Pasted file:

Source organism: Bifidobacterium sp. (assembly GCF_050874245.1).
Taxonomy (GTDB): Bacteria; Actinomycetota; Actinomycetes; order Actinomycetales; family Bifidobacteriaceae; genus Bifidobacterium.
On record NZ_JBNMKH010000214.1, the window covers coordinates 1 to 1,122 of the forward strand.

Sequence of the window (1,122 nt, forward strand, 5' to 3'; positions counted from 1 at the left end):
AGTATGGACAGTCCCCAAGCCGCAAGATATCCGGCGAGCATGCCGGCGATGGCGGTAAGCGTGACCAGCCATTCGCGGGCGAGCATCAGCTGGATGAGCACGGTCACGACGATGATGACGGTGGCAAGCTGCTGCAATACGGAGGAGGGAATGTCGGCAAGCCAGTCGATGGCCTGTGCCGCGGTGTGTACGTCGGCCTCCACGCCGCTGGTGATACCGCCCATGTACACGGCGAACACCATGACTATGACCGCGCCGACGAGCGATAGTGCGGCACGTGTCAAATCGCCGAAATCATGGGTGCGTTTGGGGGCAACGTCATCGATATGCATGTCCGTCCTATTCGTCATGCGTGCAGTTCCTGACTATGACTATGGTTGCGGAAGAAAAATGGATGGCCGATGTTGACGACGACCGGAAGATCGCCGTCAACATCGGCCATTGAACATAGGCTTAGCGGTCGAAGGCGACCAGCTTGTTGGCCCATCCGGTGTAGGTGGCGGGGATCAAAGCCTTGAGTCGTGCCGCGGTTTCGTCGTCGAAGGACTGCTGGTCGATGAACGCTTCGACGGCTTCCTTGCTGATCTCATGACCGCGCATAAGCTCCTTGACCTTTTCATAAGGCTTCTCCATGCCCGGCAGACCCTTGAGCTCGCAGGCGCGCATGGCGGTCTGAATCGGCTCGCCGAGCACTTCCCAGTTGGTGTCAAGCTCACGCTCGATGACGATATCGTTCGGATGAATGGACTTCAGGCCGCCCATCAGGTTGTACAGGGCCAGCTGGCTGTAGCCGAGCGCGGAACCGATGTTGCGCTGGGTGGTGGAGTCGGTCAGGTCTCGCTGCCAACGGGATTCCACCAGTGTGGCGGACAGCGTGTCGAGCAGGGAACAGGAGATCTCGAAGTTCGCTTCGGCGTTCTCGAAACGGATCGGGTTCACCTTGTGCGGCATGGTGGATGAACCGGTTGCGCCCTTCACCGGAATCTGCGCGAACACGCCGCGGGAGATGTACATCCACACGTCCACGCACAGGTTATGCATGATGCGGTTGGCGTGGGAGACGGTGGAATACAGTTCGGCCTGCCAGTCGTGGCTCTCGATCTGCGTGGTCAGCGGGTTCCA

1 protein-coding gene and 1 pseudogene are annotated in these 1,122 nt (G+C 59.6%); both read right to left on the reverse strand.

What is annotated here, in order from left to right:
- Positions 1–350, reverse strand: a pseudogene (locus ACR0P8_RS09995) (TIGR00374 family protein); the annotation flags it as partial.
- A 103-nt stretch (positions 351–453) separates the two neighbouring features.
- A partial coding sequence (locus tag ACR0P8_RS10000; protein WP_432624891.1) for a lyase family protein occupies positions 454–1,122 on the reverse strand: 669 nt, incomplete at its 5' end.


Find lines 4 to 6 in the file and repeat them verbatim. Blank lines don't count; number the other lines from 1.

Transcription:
Sequence of the window (1,122 nt, forward strand, 5' to 3'; positions counted from 1 at the left end):
AGTATGGACAGTCCCCAAGCCGCAAGATATCCGGCGAGCATGCCGGCGATGGCGGTAAGCGTGACCAGCCATTCGCGGGCGAGCATCAGCTGGATGAGCACGGTCACGACGATGATGACGGTGGCAAGCTGCTGCAATACGGAGGAGGGAATGTCGGCAAGCCAGTCGATGGCCTGTGCCGCGGTGTGTACGTCGGCCTCCACGCCGCTGGTGATACCGCCCATGTACACGGCGAACACCATGACTATGACCGCGCCGACGAGCGATAGTGCGGCACGTGTCAAATCGCCGAAATCATGGGTGCGTTTGGGGGCAACGTCATCGATATGCATGTCCGTCCTATTCGTCATGCGTGCAGTTCCTGACTATGACTATGGTTGCGGAAGAAAAATGGATGGCCGATGTTGACGACGACCGGAAGATCGCCGTCAACATCGGCCATTGAACATAGGCTTAGCGGTCGAAGGCGACCAGCTTGTTGGCCCATCCGGTGTAGGTGGCGGGGATCAAAGCCTTGAGTCGTGCCGCGGTTTCGTCGTCGAAGGACTGCTGGTCGATGAACGCTTCGACGGCTTCCTTGCTGATCTCATGACCGCGCATAAGCTCCTTGACCTTTTCATAAGGCTTCTCCATGCCCGGCAGACCCTTGAGCTCGCAGGCGCGCATGGCGGTCTGAATCGGCTCGCCGAGCACTTCCCAGTTGGTGTCAAGCTCACGCTCGATGACGATATCGTTCGGATGAATGGACTTCAGGCCGCCCATCAGGTTGTACAGGGCCAGCTGGCTGTAGCCGAGCGCGGAACCGATGTTGCGCTGGGTGGTGGAGTCGGTCAGGTCTCGCTGCCAACGGGATTCCACCAGTGTGGCGGACAGCGTGTCGAGCAGGGAACAGGAGATCTCGAAGTTCGCTTCGGCGTTCTCGAAACGGATCGGGTTCACCTTGTGCGGCATGGTGGATGAACCGGTTGCGCCCTTCACCGGAATCTGCGCGAACACGCCGCGGGAGATGTACATCCACACGTCCACGCACAGGTTATGCATGATGCGGTTGGCGTGGGAGACGGTGGAATACAGTTCGGCCTGCCAGTCGTGGCTCTCGATCTGCGTGGTCAGCGGGTTCCA

1 protein-coding gene and 1 pseudogene are annotated in these 1,122 nt (G+C 59.6%); both read right to left on the reverse strand.